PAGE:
The pandemic crushed the economy. These Toronto-based businesses still found success
Covid has not been kind to commerce, pushing so many small businesses to the brink or beyond, and forcing the government to provide support for countless industries. The financial repercussions will be with us long after the pandemic has ended. But some entrepreneurial Torontonians have capitalized on the moment to meet the consumer’s shifting needs. They delivered our packages, helped us zip around town and kept us healthy. These are the Covid business overachievers.
Who they are: Ajay Virmani, CEO, Cargojet
What their company does: Overnight air cargo service for companies like
Amazon and Canada Post
Most people were introduced to Cargojet in 2019, when, in a stroke of marketing magic, the company gave Drake an OVO-branded Boeing 767 called “Air Drake.” At the start of the pandemic, Cargojet shares plummeted, like those of so many other companies, hitting a low of $76. But e-commerce skyrocketed soon afterwards, putting Cargojet’s timely shipping services in high demand. The company also got contracted to shuttle PPE and other medical supplies in from Asia. Those factors, combined with the grounding of passenger flights, which carried both cargo and people, sent Cargojet share prices soaring to an all-time high of $245.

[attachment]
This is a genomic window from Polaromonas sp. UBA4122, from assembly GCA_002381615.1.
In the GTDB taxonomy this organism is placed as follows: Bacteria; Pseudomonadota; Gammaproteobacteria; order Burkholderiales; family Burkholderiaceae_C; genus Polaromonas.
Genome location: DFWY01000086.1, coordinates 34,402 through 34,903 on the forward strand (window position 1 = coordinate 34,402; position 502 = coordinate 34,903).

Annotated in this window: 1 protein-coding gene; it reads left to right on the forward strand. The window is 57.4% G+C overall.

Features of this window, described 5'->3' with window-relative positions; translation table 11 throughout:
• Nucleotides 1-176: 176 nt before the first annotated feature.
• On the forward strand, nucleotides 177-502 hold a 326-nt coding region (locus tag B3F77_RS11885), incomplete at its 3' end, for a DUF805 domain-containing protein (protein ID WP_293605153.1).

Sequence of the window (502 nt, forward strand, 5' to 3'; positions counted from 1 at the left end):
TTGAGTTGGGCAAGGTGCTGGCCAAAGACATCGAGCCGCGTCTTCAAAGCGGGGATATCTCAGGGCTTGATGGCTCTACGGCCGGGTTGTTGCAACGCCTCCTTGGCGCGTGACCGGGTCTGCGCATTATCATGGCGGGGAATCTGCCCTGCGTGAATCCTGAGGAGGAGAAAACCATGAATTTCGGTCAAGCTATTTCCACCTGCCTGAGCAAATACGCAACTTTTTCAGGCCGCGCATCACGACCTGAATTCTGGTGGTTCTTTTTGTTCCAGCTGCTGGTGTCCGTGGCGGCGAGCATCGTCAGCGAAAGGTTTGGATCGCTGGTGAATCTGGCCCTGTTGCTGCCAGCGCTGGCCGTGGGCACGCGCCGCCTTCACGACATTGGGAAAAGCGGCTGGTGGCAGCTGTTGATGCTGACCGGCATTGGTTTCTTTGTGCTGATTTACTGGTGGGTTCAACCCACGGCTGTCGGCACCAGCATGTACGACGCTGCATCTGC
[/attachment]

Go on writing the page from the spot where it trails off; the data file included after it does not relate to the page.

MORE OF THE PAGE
Who they are: Brett Belchetz, CEO, Maple
What their company does: Telehealth platform that connects patients with physicians for virtual checkups
In the before times, Maple facilitated about 1,000 virtual doctor-patient visits a day across Canada. When the lockdown happened in March, more people started using Maple, whether they were experiencing Covid symptoms or just hoping to avoid virus-ravaged waiting rooms for regular appointments. That drove the number of patient-physician visits on the platform up to 4,000 a day, while (presumably) reducing wait times at hospitals. “When the pandemic struck, the company got a rocket ship attached to its back,” says Belchetz. Another boost: Maple received a $75-million investment from Shoppers Drug Mart in exchange for a minority stake.
Who they are: Kevin McLaughlin, CEO, Zygg
What their company does: E-bike subscription service
In early 2020, Zygg’s founders were pulling together their final round of funding and planning a springtime launch with a fleet of 150 e-bikes. But after a little post-pandemic negotiating with General Motors, who were looking to shutter their Canadian e-bike division, Zygg accumulated a total supply of 250 e-bikes, unaware of how Covid would transform the transportation landscape. “We didn’t realize
the demand for biking would go through the roof,” says McLaughlin. Zygg maxed out their membership pool, far surpassing initial expectations, with everyone from casual cyclists to delivery workers purchasing a subscription. Next up: adding another 500 e-bikes for the spring of 2021.
Who they are: Joanna Griffiths, CEO, Knix
What their company does: Women’s clothing company known for loungewear, comfortable bras and leak-proof underwear
Knix ended 2019 with more than $50 million in sales and a $5.7-million round of funding, while adding an elegant brick-and-mortar location on Queen West. But the pandemic gave it an even bigger boost. The post-Covid shift to everything-from-home made fancy outfits obsolete (RIP suits and cocktail dresses), while comfy loungewear became essential. Since then, Knix has experienced an 80 per cent increase in sales, with loungewear flying off the virtual shelves. Side note: led by Griffiths, the company raised nearly $800,000 to help provide masks, gloves and sanitizer to health care workers and homeless shelters.